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Evaluating the performance of the TSS classifier. (A) and (B) Correlation of the CpG (A) or non-CpG (B) TSS log-odds scores with the probability or percentage of the predicted TSSs containing electronically annotated TSSs, RNA-Seq signals, or either annotated TSSs or RNA-Seq signals within 500 bp. ‘Low’, ‘medium’, ‘high’ correspond to the sets of TSSs whose probability of being a true TSS (implied by log-odds scores) are >50, 95, 99%, while ‘minus’ denotes the predictions with negative log-odds scores. (C) ROCs of using different negative training samples for predicting CpG TSS. ‘Random’ or ‘Flanking’ means the negative training samples were randomly selected from the whole genome or the flanking regions of known TSS. ‘Flanking + Random’ means we combined the two sets above as negative training examples. Each point in an ROC shows the percentage of the TSS predictions that are supported by electronic TSS annotations within a certain distance. Given the different numbers of predictions made in different training strategies, only the top 10 000 predictions with the largest GentleBoost scores in each training scenarios are compared. (D). ROCs of using different negative training examples for predicting non-CpG TSS. The format of the graph is the same as in C. (E) and (F). ROCs of using cosine similarity compared with using PCC for predicting CpG and non-CpG TSSs, respectively. The format of the graphs is the same as in C. All TSS predictions in C–D are based on mRNA-seq validation (see section ‘TSS validation and refinement’, and those based on sRNA-seq are shown in Supplementary Figure S4). The TSS predictions in E and F are based on either mRNA-seq or sRNA-seq validation.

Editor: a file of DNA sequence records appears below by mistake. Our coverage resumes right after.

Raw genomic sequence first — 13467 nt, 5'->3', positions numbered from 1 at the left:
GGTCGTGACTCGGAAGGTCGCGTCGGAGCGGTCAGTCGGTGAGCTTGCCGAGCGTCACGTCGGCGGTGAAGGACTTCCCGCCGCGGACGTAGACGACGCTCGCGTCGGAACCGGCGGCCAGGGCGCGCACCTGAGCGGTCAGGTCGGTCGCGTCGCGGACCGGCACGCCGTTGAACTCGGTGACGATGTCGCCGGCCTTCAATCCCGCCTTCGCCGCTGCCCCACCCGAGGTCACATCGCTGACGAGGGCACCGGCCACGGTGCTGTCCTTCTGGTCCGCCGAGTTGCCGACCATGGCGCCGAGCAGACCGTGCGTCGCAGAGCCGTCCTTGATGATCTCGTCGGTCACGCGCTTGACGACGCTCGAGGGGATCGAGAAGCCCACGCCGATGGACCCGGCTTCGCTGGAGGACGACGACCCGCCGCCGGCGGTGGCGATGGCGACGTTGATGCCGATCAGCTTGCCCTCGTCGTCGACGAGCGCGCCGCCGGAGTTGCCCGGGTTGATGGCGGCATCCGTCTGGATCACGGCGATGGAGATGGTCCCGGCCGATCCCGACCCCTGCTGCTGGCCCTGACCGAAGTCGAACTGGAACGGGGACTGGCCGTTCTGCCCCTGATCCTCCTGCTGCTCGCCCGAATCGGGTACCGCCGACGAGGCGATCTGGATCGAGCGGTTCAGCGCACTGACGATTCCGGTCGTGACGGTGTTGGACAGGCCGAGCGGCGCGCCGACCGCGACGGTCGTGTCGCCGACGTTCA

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Figure 2: Evaluating the performance of the TSS classifier. (A) and (B) Correlation of the CpG (A) or non-CpG (B) TSS log-odds scores with the probability or percentage of the predicted TSSs containing electronically annotated TSSs, RNA-Seq signals, or either annotated TSSs or RNA-Seq signals within 500 bp. ‘Low’, ‘medium’, ‘high’ correspond to the sets of TSSs whose probability of being a true TSS (implied by log-odds scores) are >50, 95, 99%, while ‘minus’ denotes the predictions with negative log-odds scores. (C) ROCs of using different negative training samples for predicting CpG TSS. ‘Random’ or ‘Flanking’ means the negative training samples were randomly selected from the whole genome or the flanking regions of known TSS. ‘Flanking + Random’ means we combined the two sets above as negative training examples. Each point in an ROC shows the percentage of the TSS predictions that are supported by electronic TSS annotations within a certain distance. Given the different numbers of predictions made in different training strategies, only the top 10 000 predictions with the largest GentleBoost scores in each training scenarios are compared. (D). ROCs of using different negative training examples for predicting non-CpG TSS. The format of the graph is the same as in C. (E) and (F). ROCs of using cosine similarity compared with using PCC for predicting CpG and non-CpG TSSs, respectively. The format of the graphs is the same as in C. All TSS predictions in C–D are based on mRNA-seq validation (see section ‘TSS validation and refinement’, and those based on sRNA-seq are shown in Supplementary Figure S4). The TSS predictions in E and F are based on either mRNA-seq or sRNA-seq validation.